Talk:Capsicum pubescens

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You say tomato, I say locoto[edit]

Erm- isn't this a Locoto- not Rocoto.

It seems that both forms are in use: [1]. The jar of sauce I have definitely says Rocoto. --Iustinus 18:12, 25 July 2006 (UTC)
Rocoto is the name used in Peru for this pepper. Locoto is the name used in Bolivia. It is the same pepper, and very similar to manzano chiles of Mexico.
Rocoto pepper gets almost one hundred times the google results of locoto pepper, so is probably a better primary name to use in the article. --Kaz 19:01, 28 June 2007 (UTC)

I have clarified (Quechua vs Aymara) as to why the name (spelling) varies in Peru/Bolivia. HOWEVER...This rocoto entry is horrificly "un-cited" in my opinion. Lots of well-intentioned, lovingly made claims, but not a lot of sourcing!

I will wait some time before hitting it hard in "edit/cleaning" to see based on my edits today how large the interested/active rocoto community is so we can reach consensus in this wonderful spicy gift pre-posting, rather than fight about "details" with unneccesarry undo/redos.

Among other things (for example) are assertions that Rocoto Relleno is a "South American" dish. My decade of eating it tells me its not! To me, it is at BEST Andean, and probably just Peruvian/Bolivian. Furthermore, the assertion that "most" rocoto goes to Ceviche (although in my opinion it make the BEST ceviche) seems a significant (and at least unsubstantiated) stretch. Not ready to formall claim this, but much like the bell pepper, I BELIEVE (but dont know) that red is the mature color of rocoto having statred out green. not at all sure about yellow/orange.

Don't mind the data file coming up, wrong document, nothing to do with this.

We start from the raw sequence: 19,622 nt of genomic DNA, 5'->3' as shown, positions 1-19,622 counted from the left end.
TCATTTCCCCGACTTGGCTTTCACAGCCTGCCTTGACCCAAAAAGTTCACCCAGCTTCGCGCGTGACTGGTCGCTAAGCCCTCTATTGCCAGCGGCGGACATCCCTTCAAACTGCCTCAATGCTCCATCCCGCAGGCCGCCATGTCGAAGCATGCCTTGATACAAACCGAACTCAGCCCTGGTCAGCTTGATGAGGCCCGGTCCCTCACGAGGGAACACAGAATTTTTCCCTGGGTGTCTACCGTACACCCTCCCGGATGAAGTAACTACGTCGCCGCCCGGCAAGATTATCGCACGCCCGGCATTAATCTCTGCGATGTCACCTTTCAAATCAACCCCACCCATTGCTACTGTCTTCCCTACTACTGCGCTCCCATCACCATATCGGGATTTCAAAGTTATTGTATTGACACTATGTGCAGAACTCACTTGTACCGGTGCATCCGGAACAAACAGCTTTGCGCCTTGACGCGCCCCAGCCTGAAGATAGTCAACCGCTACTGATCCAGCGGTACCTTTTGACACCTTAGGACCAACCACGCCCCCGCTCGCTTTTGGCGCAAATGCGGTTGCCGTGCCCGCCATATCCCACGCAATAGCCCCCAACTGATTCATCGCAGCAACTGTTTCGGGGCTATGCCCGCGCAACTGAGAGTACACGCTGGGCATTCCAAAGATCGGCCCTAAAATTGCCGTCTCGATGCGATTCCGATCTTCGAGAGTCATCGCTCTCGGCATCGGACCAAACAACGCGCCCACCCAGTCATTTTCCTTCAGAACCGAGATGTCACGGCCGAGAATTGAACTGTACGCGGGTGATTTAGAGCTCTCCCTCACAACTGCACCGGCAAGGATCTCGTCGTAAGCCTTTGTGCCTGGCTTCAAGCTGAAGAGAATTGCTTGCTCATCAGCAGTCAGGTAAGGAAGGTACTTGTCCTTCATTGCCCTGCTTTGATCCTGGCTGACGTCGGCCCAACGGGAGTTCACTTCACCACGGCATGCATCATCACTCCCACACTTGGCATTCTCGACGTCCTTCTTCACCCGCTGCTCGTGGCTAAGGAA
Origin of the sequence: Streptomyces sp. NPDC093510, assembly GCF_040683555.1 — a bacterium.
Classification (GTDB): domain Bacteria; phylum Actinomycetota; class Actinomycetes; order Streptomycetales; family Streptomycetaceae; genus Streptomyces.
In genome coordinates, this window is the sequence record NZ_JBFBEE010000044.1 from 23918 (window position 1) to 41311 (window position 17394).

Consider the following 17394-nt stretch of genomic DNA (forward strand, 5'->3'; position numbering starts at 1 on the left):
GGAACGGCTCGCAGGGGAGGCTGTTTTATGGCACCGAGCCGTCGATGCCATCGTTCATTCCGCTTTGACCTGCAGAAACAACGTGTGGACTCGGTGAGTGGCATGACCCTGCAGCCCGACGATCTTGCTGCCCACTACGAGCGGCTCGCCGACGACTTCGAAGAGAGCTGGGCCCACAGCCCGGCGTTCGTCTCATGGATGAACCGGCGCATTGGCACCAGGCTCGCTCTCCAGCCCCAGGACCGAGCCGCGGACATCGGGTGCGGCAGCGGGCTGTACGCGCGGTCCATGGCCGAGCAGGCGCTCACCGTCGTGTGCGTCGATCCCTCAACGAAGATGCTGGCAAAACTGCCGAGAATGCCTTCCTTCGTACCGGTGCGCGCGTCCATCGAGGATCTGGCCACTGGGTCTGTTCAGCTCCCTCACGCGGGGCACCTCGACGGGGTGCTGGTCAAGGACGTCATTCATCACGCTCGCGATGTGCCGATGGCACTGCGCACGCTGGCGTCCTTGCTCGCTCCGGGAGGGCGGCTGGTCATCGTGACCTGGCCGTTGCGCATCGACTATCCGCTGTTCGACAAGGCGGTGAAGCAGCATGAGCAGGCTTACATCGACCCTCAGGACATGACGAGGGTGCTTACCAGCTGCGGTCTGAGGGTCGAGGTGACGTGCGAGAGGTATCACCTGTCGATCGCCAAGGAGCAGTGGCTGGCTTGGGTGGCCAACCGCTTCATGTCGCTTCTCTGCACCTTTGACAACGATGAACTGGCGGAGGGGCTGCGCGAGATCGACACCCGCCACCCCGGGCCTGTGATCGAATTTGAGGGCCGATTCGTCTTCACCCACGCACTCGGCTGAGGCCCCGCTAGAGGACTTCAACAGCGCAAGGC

—Preceding unsigned comment added by GrinchPeru (talkcontribs) 02:06, 20 July 2009 (UTC)

I am (trying!!) to add my signature via the 4 tildes method to my above post, and am clarifying my grammar etc. GrinchPeru (talk) 20:35, 20 July 2009 (UTC) (hope this works!)

since no one has fixed this issue I am going to go ahead and tag the article rather that put a bunch of [citation needed] in there. I agree that this is a very informative article which is what I was hoping for when I read it but I would like to see some of the language cleaned up and ref's added -Sykko-(talk to me) 17:29, 6 March 2010 (UTC)

SEPT 2010 --- After a long absence I made a couple of (hopefully) non-controversial "changes," today mainly begining to add some citations (more to come!) and touching on the "size does matter" issue related to Bolivia & Peru varieties. HOWEVER: Awaiting to see if there are any quick observations from you folks, I have not YET made changes in some things that might be more controversial, or in fact "errors of commision" of my own doing if I "fix" them! To Wit: